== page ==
This past week, FINRA very, very quietly released its Annual Report for 2016. Too quietly, as they say in the movies. No press release. No press conference. No media attention at all, hardly. As President Trump just asked about State Election Commissioners who refused to respond to a request from his Election Fraud taskforce for a vast array of personal information about voters, “what is it hiding?” Well, seems to me there are a couple of things in the Report that, frankly, FINRA would prefer not become the topic of too many conversations.

First, of course, is the embarrassing annual parade of FINRA millionaire employees. At first glance, you may be buoyed by the fact that only three of the top ten earners are slated actually to make $1 million or more in 2017, down from six in 2016. But, that is deceiving, as the 2017 figures revealed in the Report do not include deferred comp, which isn’t determined until the end of year. Once that is tallied up, undoubtedly, the number will climb. Plus, even absent a consideration of deferred comp, no one on the list is struggling to make ends meet. The lowest comp number is still a whopping $728,000. And, one of the poor guys who doesn’t make $1 million (absent deferred comp) is Tom Gira, who made a cool $2.6 million last year (due to a one-time pension thing), more than anyone else at FINRA. Tom is nice guy, and I personally like him, but there is simply no way that he brought $2.6 million of value to the table.

FINRA may be a not-for-profit company, but its management compensation sure looks a lot more like a Silicon Valley tech success than a stuffy old regulator. These insane comp numbers make Robert Cook’s boast that he is addressing FINRA’s expected “operating revenue challenges” this year by “freezing officer salaries” sound more than a bit ridiculous. What? You’re going to freeze my salary at a paltry $1 million??”

The second thing of note about the Report is that it makes abundantly clear just what FINRA views its job to be, and what, presumably, it feels the public deems important. And believe me, it is not to make the lives of broker-dealers easier. To the contrary, what FINRA leads its Report off with is a self-congratulatory recitation of its Enforcement work, extolling $173.8 million in fines, $27.9 million in restitution to harmed investors, 24 firms expelled, 727 brokers suspended, 517 brokers barred, 1,434 disciplinary actions, 785 cases referred for prosecution to the SEC and other federal or state law enforcement agencies, 439 potential market manipulation cases referred to the SEC, and 97 potential Reg M violations detected by cross-market patterns referred to the SEC.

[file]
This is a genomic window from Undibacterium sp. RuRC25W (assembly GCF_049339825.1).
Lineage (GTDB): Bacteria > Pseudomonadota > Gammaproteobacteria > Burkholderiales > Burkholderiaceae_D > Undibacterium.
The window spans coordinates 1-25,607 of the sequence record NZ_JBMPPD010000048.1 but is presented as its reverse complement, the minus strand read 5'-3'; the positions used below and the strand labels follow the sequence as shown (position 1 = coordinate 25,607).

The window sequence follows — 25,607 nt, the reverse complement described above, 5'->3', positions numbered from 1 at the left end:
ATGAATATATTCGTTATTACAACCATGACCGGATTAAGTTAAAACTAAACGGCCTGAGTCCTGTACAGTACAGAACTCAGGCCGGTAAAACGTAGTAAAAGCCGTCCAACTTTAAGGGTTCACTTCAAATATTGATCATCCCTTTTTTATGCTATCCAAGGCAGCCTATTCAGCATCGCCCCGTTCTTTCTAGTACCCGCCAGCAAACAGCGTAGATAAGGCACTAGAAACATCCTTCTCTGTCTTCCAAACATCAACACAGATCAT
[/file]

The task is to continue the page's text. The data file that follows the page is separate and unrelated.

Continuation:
In fact, FINRA notes in the Report that it collected so much money in fines last year that this single part of its revenue stream was alone more than enough to address the loss that FINRA suffered in 2015. The Report states: “We reported net income of $57.7 million in 2016 versus a loss of $39.5 million in 2015. The change is primarily related to two areas: fines and portfolio returns. An increase in fines revenue more than offset the decrease in operating revenues for the year….” I suppose the good news, therefore, if you were a respondent in a FINRA Enforcement action last year and paid a fine, is that you can rest easier at night knowing that you helped FINRA turn around its financial problem.[1]

Perhaps it wouldn’t be so difficult to stomach FINRA’s Report if it was clear that it was doing a good job and that it was spending its money wisely. But, anecdotally, anyway, based on comments from the very members who pay those salaries through assessments, fees and fines, FINRA is failing to meet its statutory mandate. It still spends way too much time and money going after firms and individuals who don’t represent a true threat to the integrity of the markets. It refuses to settle cases for a reasonable sanction, even though such sanctions are not supposed to be punitive. It sends out examiners who lack sufficient knowledge and understanding of how firms run their businesses, leading to miscommunications and time wasted, at a minimum. It is way too focused on headlines, especially negative ones, that is, on the appearance of accomplishing something, than actually accomplishing it. It is very fast to jump on problems that others have discovered, rather than proactively identifying such problems itself and nipping them in the bud.

Ultimately, it boils down to whether member firms feel like they are getting what they’re paying for with FINRA, and, at least as I see it, the consensus is a resounding “no.”